# Conditionals in Programming with Javascript

Mastering the use of conditions is one of the 5 fundamental skills of building algorithms:

1. Variables.
2. `Conditionals`.
3. Arrays/Objects.
4. Loops.
5. Functions.

Conditions are the only way developers have to tell the computer how to make decisions in real time, very similar to how our brains work.

Let's say we are building a program to help us pick what to wear and we hate the color blue. We can tell the computer to avoid blue using a condition like this:

`If` color is not blue, then... do something.
`Else`... do nothing or exit.

And this is how we would write this in Javascript:

``````if(color != 'blue'){
//any code here will run when color is different than blue
}
else{
//it will only run this code if color is blue.
}``````

The previous example was a simple condition, but in real life picking what to wear involves a combination of several conditions to make the final decision, for example: Let's look at this algorithm that tells if you have a flu.

If you want to represent this algorithm in Javascript it will look something like this:

``````let feelsLikeHitByTrain = true;
let youWereHitByTrain = false;

if(feelsLikeHitByTrain == true){
if(youWereHitByTrain == true){
console.log("You don't have a flu");
}
else{
console.log("You have a flu");
}
}
else{
console.log("You don't have a flu");
}``````

Basically, this algorithm has two variables to consider: `feelsLikeHitByTrain` and `youWereHitByTrain`. Our job as developers is to sit down and try to prepare a strategy and come up with an algorithm that solves a problem.

## `AND` and `OR` operators

Another way to write the algorithm is to combine two questions in the same condition using the `AND` and `OR` operators which in Javascript are represented with `&&` for AND and `||` for OR:

``````if(feelsLikeHitByTrain == false || youWereHitByTrain == true){
console.log("You don't have a flu");
}
else if(feelsLikeHitByTrain == true && youWereHitByTrain == false){
console.log("You have a flu")
}
else{
console.log("I have no idea");
}``````

As you can see here we are using `else if` together for the first time, for faster coding. Another trick you can use for faster coding:

OriginalEquivalent
instead of `if(feelsLikeHitByTrain == true)`you write `if(feelsLikeHitByTrain)`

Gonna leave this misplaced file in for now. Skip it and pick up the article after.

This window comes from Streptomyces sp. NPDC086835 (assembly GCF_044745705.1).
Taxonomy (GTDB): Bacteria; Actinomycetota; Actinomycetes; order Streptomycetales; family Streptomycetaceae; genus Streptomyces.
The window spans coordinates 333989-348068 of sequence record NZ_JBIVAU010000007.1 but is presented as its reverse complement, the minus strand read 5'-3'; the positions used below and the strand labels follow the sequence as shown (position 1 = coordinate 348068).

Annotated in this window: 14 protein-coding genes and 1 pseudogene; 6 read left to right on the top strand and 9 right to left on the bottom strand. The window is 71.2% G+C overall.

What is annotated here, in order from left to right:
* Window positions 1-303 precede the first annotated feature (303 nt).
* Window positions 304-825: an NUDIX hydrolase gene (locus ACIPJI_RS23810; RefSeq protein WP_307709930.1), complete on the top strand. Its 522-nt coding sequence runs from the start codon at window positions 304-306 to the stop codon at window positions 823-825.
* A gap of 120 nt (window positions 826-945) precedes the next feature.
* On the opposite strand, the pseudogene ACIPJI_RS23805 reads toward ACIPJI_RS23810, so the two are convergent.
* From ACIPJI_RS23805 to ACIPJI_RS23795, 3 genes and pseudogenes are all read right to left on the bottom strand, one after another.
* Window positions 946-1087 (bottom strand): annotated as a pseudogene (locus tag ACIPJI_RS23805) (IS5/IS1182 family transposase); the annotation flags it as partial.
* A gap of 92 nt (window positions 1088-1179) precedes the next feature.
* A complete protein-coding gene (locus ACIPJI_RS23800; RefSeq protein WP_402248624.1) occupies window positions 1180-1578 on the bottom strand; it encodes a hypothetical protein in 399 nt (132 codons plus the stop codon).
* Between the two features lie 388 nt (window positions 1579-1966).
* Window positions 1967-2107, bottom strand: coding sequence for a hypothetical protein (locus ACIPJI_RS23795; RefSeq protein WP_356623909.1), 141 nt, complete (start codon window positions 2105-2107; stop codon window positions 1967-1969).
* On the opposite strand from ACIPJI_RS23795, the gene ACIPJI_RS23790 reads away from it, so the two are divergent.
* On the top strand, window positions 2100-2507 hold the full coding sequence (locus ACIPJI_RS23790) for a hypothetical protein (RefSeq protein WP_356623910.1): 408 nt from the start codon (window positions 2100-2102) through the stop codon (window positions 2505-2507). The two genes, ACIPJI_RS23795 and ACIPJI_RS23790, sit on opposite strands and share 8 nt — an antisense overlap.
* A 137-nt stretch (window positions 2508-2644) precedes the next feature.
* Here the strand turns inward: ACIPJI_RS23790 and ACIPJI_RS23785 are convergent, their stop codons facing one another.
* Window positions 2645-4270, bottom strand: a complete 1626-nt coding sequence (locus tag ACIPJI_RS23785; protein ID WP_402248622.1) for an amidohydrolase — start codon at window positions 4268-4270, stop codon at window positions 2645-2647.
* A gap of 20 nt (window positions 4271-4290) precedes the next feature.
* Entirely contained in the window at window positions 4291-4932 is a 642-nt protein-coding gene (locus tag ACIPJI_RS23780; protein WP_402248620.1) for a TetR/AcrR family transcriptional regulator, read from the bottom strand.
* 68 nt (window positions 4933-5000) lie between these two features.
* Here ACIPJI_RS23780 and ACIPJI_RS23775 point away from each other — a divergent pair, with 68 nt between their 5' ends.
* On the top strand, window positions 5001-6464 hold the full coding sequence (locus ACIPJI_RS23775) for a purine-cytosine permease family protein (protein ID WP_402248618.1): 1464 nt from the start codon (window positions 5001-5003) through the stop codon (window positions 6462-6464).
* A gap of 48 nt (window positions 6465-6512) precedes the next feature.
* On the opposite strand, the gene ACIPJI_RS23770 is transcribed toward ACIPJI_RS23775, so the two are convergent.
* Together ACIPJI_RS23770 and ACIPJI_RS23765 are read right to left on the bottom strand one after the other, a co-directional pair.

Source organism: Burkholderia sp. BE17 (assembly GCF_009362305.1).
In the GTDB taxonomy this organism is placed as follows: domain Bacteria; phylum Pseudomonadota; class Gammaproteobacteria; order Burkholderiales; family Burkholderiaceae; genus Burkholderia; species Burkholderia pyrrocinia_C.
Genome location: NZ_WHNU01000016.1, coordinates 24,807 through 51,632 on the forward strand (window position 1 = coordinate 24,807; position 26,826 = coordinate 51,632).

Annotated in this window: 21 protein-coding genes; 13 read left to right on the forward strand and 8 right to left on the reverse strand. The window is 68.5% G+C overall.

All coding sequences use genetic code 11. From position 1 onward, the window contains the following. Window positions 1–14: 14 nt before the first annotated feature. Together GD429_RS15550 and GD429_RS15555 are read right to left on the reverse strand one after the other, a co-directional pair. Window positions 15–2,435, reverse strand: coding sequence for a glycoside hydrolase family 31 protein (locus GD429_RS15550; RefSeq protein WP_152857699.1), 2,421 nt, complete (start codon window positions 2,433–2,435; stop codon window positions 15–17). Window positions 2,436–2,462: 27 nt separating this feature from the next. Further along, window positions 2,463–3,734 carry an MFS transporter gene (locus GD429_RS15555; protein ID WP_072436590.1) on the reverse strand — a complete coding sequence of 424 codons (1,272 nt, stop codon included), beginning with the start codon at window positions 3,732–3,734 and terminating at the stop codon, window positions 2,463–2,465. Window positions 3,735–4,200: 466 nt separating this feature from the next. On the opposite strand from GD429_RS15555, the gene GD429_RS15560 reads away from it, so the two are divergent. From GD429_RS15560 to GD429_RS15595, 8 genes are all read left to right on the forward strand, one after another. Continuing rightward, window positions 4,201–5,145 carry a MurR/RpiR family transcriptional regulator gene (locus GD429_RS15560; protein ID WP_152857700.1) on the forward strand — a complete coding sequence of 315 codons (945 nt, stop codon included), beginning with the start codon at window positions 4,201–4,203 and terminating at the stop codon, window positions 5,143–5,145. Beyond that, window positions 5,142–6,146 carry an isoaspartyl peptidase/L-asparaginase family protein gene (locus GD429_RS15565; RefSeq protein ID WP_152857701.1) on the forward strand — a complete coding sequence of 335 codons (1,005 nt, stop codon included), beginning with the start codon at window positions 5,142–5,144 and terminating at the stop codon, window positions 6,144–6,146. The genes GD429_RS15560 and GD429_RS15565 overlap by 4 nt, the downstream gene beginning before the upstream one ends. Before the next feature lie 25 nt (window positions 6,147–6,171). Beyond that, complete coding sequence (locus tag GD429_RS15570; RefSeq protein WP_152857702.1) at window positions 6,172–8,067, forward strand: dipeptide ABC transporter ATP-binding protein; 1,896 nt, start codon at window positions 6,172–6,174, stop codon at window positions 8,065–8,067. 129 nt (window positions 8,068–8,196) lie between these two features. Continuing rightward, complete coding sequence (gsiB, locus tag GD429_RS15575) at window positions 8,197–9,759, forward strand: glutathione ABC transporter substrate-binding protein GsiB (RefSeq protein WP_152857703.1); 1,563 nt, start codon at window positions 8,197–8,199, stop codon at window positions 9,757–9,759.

instead of `if(feelsLikeHitByTrain == false)`you write `if(!feelsLikeHitByTrain)`

## `>` and `<` Greather Than or Lower Than Operators

In the particular case you are comparing numbers, to find out if one of the compared numbers is greater or lesser than the other:

``````if(age < 16){
console.log("You cannot drive");
}
else if(age >= 16){
console.log("You can drive");
}``````

## Ternary (inline conditions)

Another great trick for faster coding is using ternaries that basically allow us to code everything in just one line:

``const flu = (feelsLikeHitByTrain && !youWereHitByTrain) ? true : false;``

In this example the variable `flu` will only be true if `feelsLikeHitByTrain==true` and `youWereHitByTrain==false` at the same time. If that question is not true, then `flu` will be false.

Ternaries are being used A LOT these days because they save you a lot of time and we will also be able to use them later in jsx code (React).

## Conditional Rendering

Another important use of conditionals is to generate HTML based on certain conditions. For example, let's say that we have a bootstrap alert that we are about to render into the website:

``let alertHTMLCode = "<div>Warning! You cannot drive</div>";``

If we want this alert to show only if the user is younger that 16 years old we could do something like:

``````let age = 14;
let alertHTMLCode = (age < 16) ? "<div>Warning! You cannot drive</div>" : "";``````

Now our `alertHTMLCode` variable will be empty if the user age is greater than 16, if it's less it will contain the entire HTML.